Debates emerged regarding the best strategy for addressing what soon became a full-blown depression, the worst of its kind in the U.S. at that point. Congress eventually pushed through Senate Bill 617 in March 1874, which called for the infusion of $400 million Greenbacks into circulation and the addition of $100 million into the nation’s money supply. The bill went to President Grant for approval on April 14, 1874.
Grant deliberated on the measure and initially wrote a message to Congress supportive of S.B. 617. The more he thought about it, however, the more he came to view the bill as an inflationary threat to the nation’s long-term credit. Grant vetoed the bill on April 22. In his veto message, Grant feared that passage of the bill would lead to future efforts to print even more inflationary greenbacks. S.B. 617, according to Grant, “is a departure from the principles of finance, national interest, the nation’s obligations to creditors, Congressional promises, party pledges (on the part of both political parties), and of personal views and promises made by me in every annual message sent to Congress and in each inaugural address.” The nation would ride the course and stay on the gold standard.
What were the effects of the Panic of 1873 for Grant’s presidency and the country’s future?
Scholars have taken different perspectives towards Grant’s economic policies, and these questions remain open for debate today. The Panic led to a prolonged depression that lasted until 1879, but the nation’s taxes and national debt were reduced by $300 million and $435 million, respectively, during Grant’s tenure in office. Annual interest rates were reduced by $30 million and one-fifth of the nation’s debt was eliminated. The resumption of specie-based payments led to substantial economic growth and greatly increased business activity in Gilded Age America during the 1880s. Frank Scaturro deems Grant’s economic policy as one that “was singularly successful in the aftermath of the most serious fiscal problems the nation had ever faced” (49).
There were also negative consequences of these policies, however. Reconstruction policies aimed at enforcing the fifteenth amendment and protecting Southern blacks at the voting booth lost support from Northerners more concerned about their own financial difficulties than protecting black rights. Southern whites also expressed outrage when federal funding for infrastructure projects in the former Confederate states dried up. The expense of keeping the military in the South to enforce federal law was seen as excessive in the eyes of many Northerners, although it is important to point out that these same Northerners had no qualms about deploying the military to quell labor strikes in the North such as the Great Railroad Strike of 1877. Blanke takes a more critical perspective than Scaturro towards Grant’s economic policies, arguing that “the long downturn further concentrated capital in the hands of fewer and fewer suppliers,” leading to a concentration of wealth in the hands of the few. By 1890, 71 percent of the nation’s wealth was in the hands of 9 percent of its citizens, “an unhealthy and lopsided disparity of wealth distribution that has only been equaled, in this country, in the past 20 years.”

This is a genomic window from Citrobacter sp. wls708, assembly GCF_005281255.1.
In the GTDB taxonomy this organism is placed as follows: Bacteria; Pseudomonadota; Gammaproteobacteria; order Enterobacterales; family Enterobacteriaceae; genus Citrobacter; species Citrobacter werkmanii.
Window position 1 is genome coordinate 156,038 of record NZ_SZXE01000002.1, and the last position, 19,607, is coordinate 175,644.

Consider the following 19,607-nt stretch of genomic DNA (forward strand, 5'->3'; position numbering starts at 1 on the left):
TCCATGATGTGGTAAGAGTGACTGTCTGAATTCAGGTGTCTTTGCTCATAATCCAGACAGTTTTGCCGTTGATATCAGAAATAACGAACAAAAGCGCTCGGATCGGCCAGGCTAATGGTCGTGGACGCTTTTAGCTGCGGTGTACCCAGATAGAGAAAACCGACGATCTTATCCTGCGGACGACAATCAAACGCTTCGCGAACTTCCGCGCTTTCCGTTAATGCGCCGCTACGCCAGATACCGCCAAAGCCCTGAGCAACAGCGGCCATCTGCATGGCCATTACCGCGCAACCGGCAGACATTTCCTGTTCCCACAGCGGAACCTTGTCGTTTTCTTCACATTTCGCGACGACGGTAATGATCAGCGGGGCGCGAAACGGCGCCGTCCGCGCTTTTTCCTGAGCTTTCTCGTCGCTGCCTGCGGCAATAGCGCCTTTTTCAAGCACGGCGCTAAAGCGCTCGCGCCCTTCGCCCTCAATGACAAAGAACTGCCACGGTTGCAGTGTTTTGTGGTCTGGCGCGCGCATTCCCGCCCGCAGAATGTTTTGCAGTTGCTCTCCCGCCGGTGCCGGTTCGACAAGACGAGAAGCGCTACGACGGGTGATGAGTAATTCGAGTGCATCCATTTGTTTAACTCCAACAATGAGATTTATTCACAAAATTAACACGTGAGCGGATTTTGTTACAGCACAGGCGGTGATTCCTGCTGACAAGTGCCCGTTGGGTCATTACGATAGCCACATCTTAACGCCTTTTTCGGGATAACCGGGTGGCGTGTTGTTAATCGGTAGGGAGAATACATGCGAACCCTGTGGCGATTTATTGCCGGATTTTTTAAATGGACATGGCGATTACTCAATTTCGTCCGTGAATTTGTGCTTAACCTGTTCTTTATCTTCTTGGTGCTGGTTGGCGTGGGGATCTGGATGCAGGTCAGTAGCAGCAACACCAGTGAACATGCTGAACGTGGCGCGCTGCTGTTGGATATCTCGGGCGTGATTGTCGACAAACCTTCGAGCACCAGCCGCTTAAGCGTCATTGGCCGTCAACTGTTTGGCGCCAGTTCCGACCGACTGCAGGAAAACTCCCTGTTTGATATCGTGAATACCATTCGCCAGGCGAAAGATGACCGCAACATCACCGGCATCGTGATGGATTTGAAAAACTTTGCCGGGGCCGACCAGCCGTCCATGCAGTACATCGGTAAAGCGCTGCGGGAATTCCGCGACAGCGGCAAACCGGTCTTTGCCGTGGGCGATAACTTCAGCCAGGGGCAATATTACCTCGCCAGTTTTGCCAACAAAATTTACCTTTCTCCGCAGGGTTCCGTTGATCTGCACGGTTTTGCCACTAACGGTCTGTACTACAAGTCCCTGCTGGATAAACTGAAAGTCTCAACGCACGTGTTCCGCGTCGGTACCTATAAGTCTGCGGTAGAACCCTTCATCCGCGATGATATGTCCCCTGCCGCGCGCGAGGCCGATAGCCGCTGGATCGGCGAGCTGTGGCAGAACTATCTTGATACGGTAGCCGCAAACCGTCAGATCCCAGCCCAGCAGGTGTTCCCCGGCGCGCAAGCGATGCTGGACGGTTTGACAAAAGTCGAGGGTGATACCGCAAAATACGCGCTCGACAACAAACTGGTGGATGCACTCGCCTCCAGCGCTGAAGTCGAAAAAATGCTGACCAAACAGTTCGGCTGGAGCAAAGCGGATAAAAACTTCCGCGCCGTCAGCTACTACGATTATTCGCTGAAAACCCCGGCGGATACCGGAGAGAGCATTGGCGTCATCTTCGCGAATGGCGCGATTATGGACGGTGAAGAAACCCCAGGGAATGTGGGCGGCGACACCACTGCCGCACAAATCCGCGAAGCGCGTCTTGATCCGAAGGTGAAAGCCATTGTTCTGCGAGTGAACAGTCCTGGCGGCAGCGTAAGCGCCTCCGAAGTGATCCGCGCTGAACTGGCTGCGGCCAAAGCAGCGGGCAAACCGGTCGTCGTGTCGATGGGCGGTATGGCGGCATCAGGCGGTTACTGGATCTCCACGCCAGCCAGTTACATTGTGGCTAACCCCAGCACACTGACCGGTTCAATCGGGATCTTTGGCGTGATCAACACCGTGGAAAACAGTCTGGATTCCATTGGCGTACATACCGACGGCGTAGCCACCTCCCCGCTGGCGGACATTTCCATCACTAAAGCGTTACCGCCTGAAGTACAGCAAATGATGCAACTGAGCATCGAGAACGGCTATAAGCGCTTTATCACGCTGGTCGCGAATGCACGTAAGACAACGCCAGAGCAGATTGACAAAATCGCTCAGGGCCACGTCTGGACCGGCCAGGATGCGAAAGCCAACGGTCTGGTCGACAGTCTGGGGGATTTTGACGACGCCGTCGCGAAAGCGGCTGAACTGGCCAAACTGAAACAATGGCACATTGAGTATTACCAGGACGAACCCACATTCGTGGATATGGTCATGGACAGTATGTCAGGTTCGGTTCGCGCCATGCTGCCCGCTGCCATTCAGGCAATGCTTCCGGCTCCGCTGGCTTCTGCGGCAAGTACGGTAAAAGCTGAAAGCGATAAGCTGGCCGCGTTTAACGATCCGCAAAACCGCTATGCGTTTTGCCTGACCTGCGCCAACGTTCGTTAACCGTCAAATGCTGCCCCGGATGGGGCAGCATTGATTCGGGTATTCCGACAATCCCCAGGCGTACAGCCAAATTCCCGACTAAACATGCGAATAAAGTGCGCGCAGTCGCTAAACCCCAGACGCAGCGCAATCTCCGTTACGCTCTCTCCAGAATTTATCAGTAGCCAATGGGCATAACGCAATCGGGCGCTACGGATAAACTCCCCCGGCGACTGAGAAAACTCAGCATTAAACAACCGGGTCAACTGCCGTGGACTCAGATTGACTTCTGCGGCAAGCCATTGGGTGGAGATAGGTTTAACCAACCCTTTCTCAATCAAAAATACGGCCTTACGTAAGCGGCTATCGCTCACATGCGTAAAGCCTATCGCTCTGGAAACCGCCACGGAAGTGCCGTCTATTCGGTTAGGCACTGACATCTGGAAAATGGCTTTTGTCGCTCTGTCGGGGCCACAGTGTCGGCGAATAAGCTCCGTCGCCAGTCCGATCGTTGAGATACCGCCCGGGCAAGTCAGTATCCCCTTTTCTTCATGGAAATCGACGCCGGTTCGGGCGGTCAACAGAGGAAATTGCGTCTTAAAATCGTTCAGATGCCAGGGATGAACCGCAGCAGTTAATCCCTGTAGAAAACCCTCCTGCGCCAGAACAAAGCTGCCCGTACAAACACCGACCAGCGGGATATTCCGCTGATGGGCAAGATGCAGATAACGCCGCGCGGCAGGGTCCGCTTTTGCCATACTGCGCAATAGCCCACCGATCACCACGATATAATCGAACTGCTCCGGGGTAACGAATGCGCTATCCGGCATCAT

The challenges Ulysses S. Grant faced during his presidency alert us to the difficulties that emerge when economies take unexpected downturns. Should the government print and infuse more cash to alleviate unemployment and bankruptcy, or is it wiser to move towards “sound money” and the payment of past debts? Our own economic difficulties, spawned from the Great Recession of 2008, show that we still continue to debate these questions today.